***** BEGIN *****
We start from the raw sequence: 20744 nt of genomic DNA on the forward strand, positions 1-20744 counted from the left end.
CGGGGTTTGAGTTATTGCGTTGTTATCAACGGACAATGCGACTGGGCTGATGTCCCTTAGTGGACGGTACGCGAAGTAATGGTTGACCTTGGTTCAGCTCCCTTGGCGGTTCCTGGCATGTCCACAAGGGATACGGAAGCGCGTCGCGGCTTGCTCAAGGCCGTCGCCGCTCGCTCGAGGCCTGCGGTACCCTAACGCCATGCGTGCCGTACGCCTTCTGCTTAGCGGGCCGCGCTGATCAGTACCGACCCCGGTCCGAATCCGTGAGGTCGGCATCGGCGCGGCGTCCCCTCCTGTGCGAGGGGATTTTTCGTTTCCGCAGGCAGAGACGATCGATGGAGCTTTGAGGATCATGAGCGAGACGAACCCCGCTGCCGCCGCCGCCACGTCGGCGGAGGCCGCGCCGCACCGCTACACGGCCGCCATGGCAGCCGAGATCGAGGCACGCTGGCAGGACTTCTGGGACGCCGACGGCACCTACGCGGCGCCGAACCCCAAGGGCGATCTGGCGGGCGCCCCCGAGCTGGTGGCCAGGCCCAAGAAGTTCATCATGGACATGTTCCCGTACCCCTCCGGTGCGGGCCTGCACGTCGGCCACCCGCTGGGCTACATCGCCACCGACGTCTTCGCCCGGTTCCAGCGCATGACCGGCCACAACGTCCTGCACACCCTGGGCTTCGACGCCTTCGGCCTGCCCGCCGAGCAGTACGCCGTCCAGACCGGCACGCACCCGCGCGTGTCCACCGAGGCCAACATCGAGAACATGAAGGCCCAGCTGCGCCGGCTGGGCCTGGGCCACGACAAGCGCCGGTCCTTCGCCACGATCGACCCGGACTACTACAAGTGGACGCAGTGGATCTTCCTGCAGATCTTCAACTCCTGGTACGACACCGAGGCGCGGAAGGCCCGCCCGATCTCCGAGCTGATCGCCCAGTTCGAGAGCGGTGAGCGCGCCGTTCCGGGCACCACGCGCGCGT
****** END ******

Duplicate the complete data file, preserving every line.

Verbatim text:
We start from the raw sequence: 20744 nt of genomic DNA on the forward strand, positions 1-20744 counted from the left end.
CGGGGTTTGAGTTATTGCGTTGTTATCAACGGACAATGCGACTGGGCTGATGTCCCTTAGTGGACGGTACGCGAAGTAATGGTTGACCTTGGTTCAGCTCCCTTGGCGGTTCCTGGCATGTCCACAAGGGATACGGAAGCGCGTCGCGGCTTGCTCAAGGCCGTCGCCGCTCGCTCGAGGCCTGCGGTACCCTAACGCCATGCGTGCCGTACGCCTTCTGCTTAGCGGGCCGCGCTGATCAGTACCGACCCCGGTCCGAATCCGTGAGGTCGGCATCGGCGCGGCGTCCCCTCCTGTGCGAGGGGATTTTTCGTTTCCGCAGGCAGAGACGATCGATGGAGCTTTGAGGATCATGAGCGAGACGAACCCCGCTGCCGCCGCCGCCACGTCGGCGGAGGCCGCGCCGCACCGCTACACGGCCGCCATGGCAGCCGAGATCGAGGCACGCTGGCAGGACTTCTGGGACGCCGACGGCACCTACGCGGCGCCGAACCCCAAGGGCGATCTGGCGGGCGCCCCCGAGCTGGTGGCCAGGCCCAAGAAGTTCATCATGGACATGTTCCCGTACCCCTCCGGTGCGGGCCTGCACGTCGGCCACCCGCTGGGCTACATCGCCACCGACGTCTTCGCCCGGTTCCAGCGCATGACCGGCCACAACGTCCTGCACACCCTGGGCTTCGACGCCTTCGGCCTGCCCGCCGAGCAGTACGCCGTCCAGACCGGCACGCACCCGCGCGTGTCCACCGAGGCCAACATCGAGAACATGAAGGCCCAGCTGCGCCGGCTGGGCCTGGGCCACGACAAGCGCCGGTCCTTCGCCACGATCGACCCGGACTACTACAAGTGGACGCAGTGGATCTTCCTGCAGATCTTCAACTCCTGGTACGACACCGAGGCGCGGAAGGCCCGCCCGATCTCCGAGCTGATCGCCCAGTTCGAGAGCGGTGAGCGCGCCGTTCCGGGCACCACGCGCGCGT